‘Porcelain War’ Review: This Doc’s Depiction of Ukraine War Horrors Will Knock You Down

Brendan Bellomo and Slava Leontyev’s arresting documentary “Porcelain War,” which premiered at Sundance Saturday, tells the story of Leontyev, his wife Anya Stasenko, and their dog, Frodo. Slava makes porcelain figures, Anya paints them with intricate designs, and Frodo is a very good dog. Their friend, Andrey Stefanov is an artist as well, a painter who has given up painting for cinematography to document their lives during the Russian invasion of Ukraine.

Over the course of “Porcelain War” we see Leontyev and Stasenko’s work in intimate detail, from genesis to fruition, and then battered by armed conflict. But although porcelain is the central motif of the movie, a metaphor for the human spirit and its uncanny ability to endure despite what looks like fragility, Stefanov’s camerawork is inescapable. He has enormous talent, and while not every shot in the film was Stefanov’s handiwork, the images he crafts are breathtaking and extraordinary.

“Porcelain War” does what many war documentaries do by placing a larger conflict within an intimate context. It certainly helps that Leontyev, Stasenko and Stefanov are endearing, thoughtful, emotional people with harrowing stories — Stefanov had to drive 100km with no brakes to rescue his family from the war zone — and quiet, beautiful moments. They’re living in the midst of history and already have a sense of perspective. “Bad people are not as creative at being bad,” they say, “as good people are at being good.”

The goodness in “Porcelain War” shines through. Stray dogs cuddle up with Ukrainians in subway tunnels as they wait out the devastation together (an image that will stick with you), but that goodness has been tempered with the practicality of armed conflict. Slava Leontyev doesn’t seem to spend nearly as much time making porcelain art as he does training civilians in the use of firearms, and we watch as Anya lovingly paints the drones the film’s central armed unit uses to drop bombs on the Russian invaders.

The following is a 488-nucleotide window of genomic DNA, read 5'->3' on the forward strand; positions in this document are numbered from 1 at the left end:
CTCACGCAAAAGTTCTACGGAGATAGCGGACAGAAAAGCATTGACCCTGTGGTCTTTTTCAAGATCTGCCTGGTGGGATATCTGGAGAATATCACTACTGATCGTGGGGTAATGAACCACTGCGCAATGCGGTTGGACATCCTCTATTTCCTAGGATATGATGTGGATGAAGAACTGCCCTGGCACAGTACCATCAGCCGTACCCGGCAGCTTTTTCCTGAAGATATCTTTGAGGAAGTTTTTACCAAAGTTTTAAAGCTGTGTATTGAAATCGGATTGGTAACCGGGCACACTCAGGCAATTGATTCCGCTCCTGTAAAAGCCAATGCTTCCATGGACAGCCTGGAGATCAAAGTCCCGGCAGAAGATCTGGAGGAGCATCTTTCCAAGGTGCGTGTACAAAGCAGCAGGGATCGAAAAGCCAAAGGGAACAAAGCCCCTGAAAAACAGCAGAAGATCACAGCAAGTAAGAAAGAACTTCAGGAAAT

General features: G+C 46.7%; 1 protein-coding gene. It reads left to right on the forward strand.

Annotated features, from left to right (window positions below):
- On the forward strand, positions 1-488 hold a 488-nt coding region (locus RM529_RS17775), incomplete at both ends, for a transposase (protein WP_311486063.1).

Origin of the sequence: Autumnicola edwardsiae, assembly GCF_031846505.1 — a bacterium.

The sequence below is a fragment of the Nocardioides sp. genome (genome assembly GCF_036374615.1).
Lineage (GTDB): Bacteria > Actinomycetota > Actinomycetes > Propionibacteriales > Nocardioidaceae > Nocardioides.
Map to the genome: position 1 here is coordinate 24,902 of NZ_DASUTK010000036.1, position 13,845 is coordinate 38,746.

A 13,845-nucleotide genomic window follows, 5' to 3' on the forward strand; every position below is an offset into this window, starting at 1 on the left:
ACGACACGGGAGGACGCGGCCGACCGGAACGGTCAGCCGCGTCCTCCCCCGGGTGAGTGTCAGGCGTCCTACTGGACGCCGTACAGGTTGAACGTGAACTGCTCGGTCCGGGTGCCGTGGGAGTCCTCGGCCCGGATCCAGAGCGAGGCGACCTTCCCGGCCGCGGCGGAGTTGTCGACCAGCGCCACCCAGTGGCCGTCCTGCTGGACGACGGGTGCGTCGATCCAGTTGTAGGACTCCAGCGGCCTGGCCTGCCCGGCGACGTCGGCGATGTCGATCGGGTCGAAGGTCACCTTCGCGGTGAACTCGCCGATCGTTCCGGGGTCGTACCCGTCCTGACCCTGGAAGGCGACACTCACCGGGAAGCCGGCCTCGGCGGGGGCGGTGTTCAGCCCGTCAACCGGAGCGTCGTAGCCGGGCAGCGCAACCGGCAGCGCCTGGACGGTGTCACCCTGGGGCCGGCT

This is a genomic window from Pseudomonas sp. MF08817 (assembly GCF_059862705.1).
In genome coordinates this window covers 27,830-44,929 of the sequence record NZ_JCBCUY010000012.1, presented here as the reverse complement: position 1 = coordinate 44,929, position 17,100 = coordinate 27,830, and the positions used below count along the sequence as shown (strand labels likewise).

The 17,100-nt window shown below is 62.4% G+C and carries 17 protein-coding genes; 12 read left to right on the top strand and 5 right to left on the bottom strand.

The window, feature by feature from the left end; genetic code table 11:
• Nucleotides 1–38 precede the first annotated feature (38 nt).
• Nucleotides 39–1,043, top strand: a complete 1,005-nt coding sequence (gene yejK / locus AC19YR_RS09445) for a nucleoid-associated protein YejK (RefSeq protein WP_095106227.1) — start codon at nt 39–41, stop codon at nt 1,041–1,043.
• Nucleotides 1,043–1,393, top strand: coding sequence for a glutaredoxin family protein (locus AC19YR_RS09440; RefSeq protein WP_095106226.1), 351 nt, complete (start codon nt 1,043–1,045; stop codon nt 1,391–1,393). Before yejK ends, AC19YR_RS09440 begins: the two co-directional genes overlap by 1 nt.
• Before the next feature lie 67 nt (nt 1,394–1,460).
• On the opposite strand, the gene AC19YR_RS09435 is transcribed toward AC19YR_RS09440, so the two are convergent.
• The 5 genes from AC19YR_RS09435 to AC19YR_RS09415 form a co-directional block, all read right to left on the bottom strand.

We spend a lot of time with that unit, so by the time the film’s centerpiece emerges it’s not just stunning but alarming. Equipped with cameras, they weave throughout the husks of cities evading explosions and evacuating infantry. “You are there” cinematography is easy to take for granted when the people involved are not, as is usually the case in fictionalized war movies, actually there. Even in documentaries the footage can sometimes come across more historic than personal. The intensity with which “Porcelain War” presents its horrors will knock you down.

It’s difficult to make a war movie, of any kind, that doesn’t glorify war. Even finding profundity in its tragedy can risk elevating one of the worst elements of human history into something with deeper meaning, as if its significance had some sort of value. “Porcelain War” wades into those waters briefly, with heroic images of civilian weapons training, but jumps back out again. The only excitement here is superficial. Your pulse pounds not with enthusiasm but with fear. The depth comes from the rejection of violence, and the determination to overcome its consequences and create powerful art, regardless of the circumstances surrounding its genesis.

“Porcelain War” does what it sets out to do, immersing us in a nightmare ordeal but surrounding us with wonderful figures: most of them human, some of them porcelain, and one a very cute dog. It captures moments of decency, moments of wickedness, and a larger political conflict from a perspective anyone can wrap their heads around, no matter where they are or how much they know about it. It doesn’t seem nearly as fragile as Leontyev and Stasenko’s porcelain figures. It’s the audience that’s likely to shatter.

“Porcelain War” is a sales title at Sundance.

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